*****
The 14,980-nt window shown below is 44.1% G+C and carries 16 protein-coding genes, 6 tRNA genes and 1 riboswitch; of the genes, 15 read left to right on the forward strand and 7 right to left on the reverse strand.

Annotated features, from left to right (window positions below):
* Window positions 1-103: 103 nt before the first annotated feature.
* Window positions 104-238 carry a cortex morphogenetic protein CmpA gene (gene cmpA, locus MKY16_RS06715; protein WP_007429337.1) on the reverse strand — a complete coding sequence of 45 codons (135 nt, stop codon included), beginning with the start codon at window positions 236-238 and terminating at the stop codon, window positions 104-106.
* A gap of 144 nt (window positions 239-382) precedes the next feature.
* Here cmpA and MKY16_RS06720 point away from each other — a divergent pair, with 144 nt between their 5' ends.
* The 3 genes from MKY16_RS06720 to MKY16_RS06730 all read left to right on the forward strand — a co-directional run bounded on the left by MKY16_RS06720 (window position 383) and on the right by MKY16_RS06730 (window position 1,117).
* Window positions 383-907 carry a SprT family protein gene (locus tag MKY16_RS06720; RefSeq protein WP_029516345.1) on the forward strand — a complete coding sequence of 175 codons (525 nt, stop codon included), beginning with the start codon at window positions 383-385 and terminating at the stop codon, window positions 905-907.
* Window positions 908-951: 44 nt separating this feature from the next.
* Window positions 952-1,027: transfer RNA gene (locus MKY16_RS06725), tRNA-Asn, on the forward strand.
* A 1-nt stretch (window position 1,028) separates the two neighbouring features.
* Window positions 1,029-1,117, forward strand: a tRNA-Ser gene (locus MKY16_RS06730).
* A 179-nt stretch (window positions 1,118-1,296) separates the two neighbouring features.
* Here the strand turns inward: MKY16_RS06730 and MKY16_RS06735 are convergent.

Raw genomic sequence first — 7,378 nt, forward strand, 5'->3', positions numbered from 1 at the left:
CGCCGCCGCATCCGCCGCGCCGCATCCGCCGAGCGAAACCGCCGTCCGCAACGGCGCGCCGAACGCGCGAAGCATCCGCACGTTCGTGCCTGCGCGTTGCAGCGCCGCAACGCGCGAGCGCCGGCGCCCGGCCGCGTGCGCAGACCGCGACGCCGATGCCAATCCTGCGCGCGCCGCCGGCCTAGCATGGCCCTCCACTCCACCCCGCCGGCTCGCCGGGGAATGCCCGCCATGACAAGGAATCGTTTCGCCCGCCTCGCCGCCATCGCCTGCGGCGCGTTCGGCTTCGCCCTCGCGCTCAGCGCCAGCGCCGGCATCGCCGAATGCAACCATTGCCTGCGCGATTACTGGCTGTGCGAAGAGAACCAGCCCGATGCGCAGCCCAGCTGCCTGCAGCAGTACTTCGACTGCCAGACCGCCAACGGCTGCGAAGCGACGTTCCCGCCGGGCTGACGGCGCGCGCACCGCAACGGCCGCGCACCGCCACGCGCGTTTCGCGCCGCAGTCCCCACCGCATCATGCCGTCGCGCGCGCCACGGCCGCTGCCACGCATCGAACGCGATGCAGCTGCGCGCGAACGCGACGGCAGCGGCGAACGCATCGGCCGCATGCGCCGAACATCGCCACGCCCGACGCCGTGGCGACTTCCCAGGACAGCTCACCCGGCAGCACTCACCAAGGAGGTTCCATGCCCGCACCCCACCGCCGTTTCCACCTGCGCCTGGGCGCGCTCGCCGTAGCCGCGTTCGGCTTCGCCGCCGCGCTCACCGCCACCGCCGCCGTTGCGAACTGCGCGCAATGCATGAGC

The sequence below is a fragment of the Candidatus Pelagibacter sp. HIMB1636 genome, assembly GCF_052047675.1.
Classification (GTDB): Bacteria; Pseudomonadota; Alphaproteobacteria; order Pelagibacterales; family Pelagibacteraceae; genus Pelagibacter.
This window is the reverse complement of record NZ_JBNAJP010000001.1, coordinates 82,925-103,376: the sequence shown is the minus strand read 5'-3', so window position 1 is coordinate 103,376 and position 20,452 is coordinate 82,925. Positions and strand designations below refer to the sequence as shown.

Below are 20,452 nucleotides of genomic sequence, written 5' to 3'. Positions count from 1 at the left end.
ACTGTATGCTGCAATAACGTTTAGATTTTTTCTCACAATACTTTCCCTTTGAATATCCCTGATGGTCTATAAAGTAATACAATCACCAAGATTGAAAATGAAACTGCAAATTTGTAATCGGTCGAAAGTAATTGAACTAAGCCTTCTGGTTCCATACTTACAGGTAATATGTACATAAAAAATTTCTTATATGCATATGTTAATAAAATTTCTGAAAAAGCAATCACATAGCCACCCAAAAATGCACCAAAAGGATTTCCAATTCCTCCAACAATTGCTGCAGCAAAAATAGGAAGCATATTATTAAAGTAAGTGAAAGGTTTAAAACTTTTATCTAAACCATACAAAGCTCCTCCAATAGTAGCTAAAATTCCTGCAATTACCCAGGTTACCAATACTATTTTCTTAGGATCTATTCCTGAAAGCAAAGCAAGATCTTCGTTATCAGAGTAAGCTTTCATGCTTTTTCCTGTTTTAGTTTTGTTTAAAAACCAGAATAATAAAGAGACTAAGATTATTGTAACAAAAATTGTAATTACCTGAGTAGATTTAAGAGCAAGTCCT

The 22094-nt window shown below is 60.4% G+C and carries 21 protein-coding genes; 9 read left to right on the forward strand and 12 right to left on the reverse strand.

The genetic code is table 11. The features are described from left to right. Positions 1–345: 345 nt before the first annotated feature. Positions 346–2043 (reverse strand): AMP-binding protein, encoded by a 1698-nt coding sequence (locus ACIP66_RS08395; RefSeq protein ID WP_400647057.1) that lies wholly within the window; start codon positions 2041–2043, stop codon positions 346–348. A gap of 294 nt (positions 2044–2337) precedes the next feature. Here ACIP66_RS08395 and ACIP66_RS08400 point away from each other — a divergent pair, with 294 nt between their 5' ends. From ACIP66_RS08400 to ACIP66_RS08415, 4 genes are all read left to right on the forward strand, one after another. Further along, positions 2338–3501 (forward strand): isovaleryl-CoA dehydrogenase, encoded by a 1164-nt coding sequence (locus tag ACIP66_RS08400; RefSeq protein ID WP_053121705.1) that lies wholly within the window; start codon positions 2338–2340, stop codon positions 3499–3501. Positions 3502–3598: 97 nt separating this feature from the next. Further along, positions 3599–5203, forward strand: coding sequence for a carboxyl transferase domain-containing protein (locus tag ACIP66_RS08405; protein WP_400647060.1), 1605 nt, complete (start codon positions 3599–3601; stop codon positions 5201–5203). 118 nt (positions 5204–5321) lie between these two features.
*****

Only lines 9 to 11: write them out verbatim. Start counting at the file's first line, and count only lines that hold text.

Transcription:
* Window positions 908-951: 44 nt separating this feature from the next.
* Window positions 952-1,027: transfer RNA gene (locus MKY16_RS06725), tRNA-Asn, on the forward strand.
* A 1-nt stretch (window position 1,028) separates the two neighbouring features.